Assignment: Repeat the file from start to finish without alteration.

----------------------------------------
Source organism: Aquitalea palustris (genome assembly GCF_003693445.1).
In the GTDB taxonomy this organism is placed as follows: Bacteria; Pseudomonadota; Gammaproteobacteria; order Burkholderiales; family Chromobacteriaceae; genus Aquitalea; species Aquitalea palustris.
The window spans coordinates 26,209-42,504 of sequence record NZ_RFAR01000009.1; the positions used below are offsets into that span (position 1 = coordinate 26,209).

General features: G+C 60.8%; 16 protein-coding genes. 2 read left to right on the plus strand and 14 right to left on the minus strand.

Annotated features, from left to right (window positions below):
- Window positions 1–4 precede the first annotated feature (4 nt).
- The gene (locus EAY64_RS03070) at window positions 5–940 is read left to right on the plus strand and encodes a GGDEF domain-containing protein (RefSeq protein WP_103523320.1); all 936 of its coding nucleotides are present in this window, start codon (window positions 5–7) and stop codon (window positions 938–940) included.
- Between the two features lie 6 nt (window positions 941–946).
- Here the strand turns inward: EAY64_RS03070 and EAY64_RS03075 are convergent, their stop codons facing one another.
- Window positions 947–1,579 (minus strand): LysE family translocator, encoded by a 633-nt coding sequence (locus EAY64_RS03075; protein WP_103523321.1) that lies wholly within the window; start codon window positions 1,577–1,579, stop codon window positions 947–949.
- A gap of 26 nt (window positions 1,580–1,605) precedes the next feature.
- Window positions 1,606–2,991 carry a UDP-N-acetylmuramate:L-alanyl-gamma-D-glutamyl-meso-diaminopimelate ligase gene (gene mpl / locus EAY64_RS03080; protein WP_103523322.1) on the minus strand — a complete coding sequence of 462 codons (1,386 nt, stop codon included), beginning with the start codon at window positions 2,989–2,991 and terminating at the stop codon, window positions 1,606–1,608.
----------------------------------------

Source organism: Aquitalea palustris (genome assembly GCF_003693445.1).
In the GTDB taxonomy this organism is placed as follows: Bacteria; Pseudomonadota; Gammaproteobacteria; order Burkholderiales; family Chromobacteriaceae; genus Aquitalea; species Aquitalea palustris.
The window spans coordinates 26,209-42,504 of sequence record NZ_RFAR01000009.1; the positions used below are offsets into that span (position 1 = coordinate 26,209).

General features: G+C 60.8%; 16 protein-coding genes. 2 read left to right on the plus strand and 14 right to left on the minus strand.

Annotated features, from left to right (window positions below):
- Window positions 1–4 precede the first annotated feature (4 nt).
- The gene (locus EAY64_RS03070) at window positions 5–940 is read left to right on the plus strand and encodes a GGDEF domain-containing protein (RefSeq protein WP_103523320.1); all 936 of its coding nucleotides are present in this window, start codon (window positions 5–7) and stop codon (window positions 938–940) included.
- Between the two features lie 6 nt (window positions 941–946).
- Here the strand turns inward: EAY64_RS03070 and EAY64_RS03075 are convergent, their stop codons facing one another.
- Window positions 947–1,579 (minus strand): LysE family translocator, encoded by a 633-nt coding sequence (locus EAY64_RS03075; protein WP_103523321.1) that lies wholly within the window; start codon window positions 1,577–1,579, stop codon window positions 947–949.
- A gap of 26 nt (window positions 1,580–1,605) precedes the next feature.
- Window positions 1,606–2,991 carry a UDP-N-acetylmuramate:L-alanyl-gamma-D-glutamyl-meso-diaminopimelate ligase gene (gene mpl / locus EAY64_RS03080; protein WP_103523322.1) on the minus strand — a complete coding sequence of 462 codons (1,386 nt, stop codon included), beginning with the start codon at window positions 2,989–2,991 and terminating at the stop codon, window positions 1,606–1,608.